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Homemade Fertilizers For Gourds – How To Prepare

Homemade Fertilizers for Gourds

Hello gardeners, we are back with a new and natural topic today. The article is all about homemade fertilizers for gourds. Gourds in this article include bitter gourd, ridge gourd, snake gourd, and bottle gourd.  You want to have natural and organic gourds in your home? Well, and then you need to follow this article to know about homemade and natural fertilizers used for gourds.

Introduction to Homemade Fertilizers for Gourds

Here in this article, we are going to discuss the gourds listed below:

Bitter gourd – it’s a tropical and even subtropical vine of the Cucurbitaceae family, and it is widely grown in Asia, Africa, and therefore the Caribbean for its produce. Its many sorts differ substantially within the shape and bitterness of the fruit.

Ridge gourd – it is a genus of tropical and even subtropical vines and belongs to the cucumber family. It is usually planted and eaten as a vegetable but must be harvested at a young stage of development to be edible. The vegetable is popular in India, China, and even Vietnam. When the fruit is fully ripened, it’s very fibrous.

Ridge Gourd
Ridge Gourd (Image source: pixabay)

Snake gourd – It is well known as a tropical and subtropical vine. It is a very long fruit. In Asia, it’s eaten immature as a vegetable very similar to the summer squash and in Africa, the reddish pulp of mature snake gourd is employed as a cheap substitute for tomato. Common names for the planted variety include snake gourd, serpent gourd, chichinda, and even padwal.

Bottle gourd – Calabash (Lagenaria siceraria), is also known as bottle gourd, white-flowered gourd, long melon, and New Guinea bean. It is a vine usually grown for its fruit. It can be either harvested very young to be consumed as a vegetable, or it can even be harvested mature to be dried and it is used as a utensil. When it is very fresh, the fruit has a light green smooth skin and even white flesh.

A Step-By-Step Guide to Homemade Fertilizers for Gourds, Natural, and Organic Fertilizers

Bitter Gourds
Bitter Gourds

Organic fertilizers are the fertilizers that are naturally produced and they even contain carbon (C). Typical organic fertilizers include many mineral sources, all animal waste including meat processing, manure, slurry, and even guano, plant-based fertilizers, such as compost, and even bio solids. The main organic fertilizers are peat, animal wastes that means often from slaughterhouses, plant wastes from agriculture, and even treated sewage sludge.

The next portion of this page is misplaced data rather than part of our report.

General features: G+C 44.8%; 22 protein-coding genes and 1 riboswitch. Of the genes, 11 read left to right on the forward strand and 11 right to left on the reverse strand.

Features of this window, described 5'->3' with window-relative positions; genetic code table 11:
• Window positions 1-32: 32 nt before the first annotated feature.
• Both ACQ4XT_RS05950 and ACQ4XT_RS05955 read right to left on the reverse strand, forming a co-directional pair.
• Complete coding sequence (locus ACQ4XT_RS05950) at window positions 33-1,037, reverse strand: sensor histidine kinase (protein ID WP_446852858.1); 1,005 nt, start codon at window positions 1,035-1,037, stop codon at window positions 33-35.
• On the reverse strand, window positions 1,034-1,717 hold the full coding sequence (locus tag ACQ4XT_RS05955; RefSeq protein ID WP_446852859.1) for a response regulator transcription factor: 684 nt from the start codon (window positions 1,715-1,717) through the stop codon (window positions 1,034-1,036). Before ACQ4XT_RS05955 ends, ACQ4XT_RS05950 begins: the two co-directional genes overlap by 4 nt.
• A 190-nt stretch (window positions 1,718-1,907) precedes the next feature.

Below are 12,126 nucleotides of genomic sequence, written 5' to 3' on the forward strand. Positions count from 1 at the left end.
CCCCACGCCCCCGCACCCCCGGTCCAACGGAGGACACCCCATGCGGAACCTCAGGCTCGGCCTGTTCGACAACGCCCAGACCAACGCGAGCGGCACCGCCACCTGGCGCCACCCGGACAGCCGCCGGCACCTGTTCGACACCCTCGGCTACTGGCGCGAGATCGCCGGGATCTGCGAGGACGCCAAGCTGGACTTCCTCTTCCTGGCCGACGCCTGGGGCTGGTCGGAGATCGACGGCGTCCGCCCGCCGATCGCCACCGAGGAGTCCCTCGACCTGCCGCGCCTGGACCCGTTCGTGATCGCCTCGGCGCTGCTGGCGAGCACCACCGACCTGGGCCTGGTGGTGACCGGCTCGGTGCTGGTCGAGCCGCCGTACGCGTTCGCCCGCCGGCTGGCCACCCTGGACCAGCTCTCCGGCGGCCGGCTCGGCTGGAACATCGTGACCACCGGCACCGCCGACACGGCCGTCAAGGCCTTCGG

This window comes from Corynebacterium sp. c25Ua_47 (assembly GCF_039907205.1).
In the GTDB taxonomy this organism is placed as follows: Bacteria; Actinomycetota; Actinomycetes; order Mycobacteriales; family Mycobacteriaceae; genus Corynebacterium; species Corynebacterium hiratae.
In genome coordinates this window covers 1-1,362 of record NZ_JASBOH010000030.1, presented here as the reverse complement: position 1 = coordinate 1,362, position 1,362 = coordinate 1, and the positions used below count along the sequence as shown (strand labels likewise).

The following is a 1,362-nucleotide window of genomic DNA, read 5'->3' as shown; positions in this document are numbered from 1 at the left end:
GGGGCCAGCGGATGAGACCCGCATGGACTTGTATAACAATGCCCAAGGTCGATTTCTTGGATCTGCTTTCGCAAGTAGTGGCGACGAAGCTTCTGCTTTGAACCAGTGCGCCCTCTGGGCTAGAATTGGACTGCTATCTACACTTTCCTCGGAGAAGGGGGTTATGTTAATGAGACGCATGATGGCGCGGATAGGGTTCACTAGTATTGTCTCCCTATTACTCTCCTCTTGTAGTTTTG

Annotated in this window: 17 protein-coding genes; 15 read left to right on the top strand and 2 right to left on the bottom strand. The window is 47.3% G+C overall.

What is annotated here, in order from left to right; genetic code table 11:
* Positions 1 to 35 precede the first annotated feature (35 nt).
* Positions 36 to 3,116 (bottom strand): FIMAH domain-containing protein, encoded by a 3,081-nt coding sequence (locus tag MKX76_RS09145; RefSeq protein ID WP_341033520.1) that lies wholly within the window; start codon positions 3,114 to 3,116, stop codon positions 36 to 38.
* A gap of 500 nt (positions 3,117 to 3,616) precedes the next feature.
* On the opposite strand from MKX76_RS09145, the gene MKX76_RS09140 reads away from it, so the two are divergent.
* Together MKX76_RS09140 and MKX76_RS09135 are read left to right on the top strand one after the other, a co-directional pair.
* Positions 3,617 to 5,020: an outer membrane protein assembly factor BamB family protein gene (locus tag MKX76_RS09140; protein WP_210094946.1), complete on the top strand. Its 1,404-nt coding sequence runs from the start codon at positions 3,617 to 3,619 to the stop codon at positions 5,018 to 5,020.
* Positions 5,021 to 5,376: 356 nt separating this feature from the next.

Advantages in Using Homemade Fertilizer for Gourds

  • Organic fertilizers will improve the soil texture

All the organic materials and even organic fertilizers will improve the soil texture, by allowing it to hold water longer, and will increase the bacterial and even fungal activity in the soil. So, they not only assist your plants, but they help the soil. On the other hand, synthetic fertilizers will deplete the soil of its nutrients, by making it very unproductive.

  • Organic fertilizers are very safe

Although you will not want to eat or drink them which means fish emulsion tea is none too tempting, you can rest assured that organic fertilizers are very safe for the environment, your family, and even your pets. But the synthetic fertilizers usually require a significant amount of fossil fuels to produce and process and often runoff into nearby water sources like streams and even lakes.

  • Organic fertilizers are very easy to apply

Organics are just as very easy to apply as their synthetic and non-organic counterparts. By adding them to soil or spraying them on leaves — however, you use them, and add countless benefits to your garden while providing the same amount of convenience and even ease as chemical fertilizers.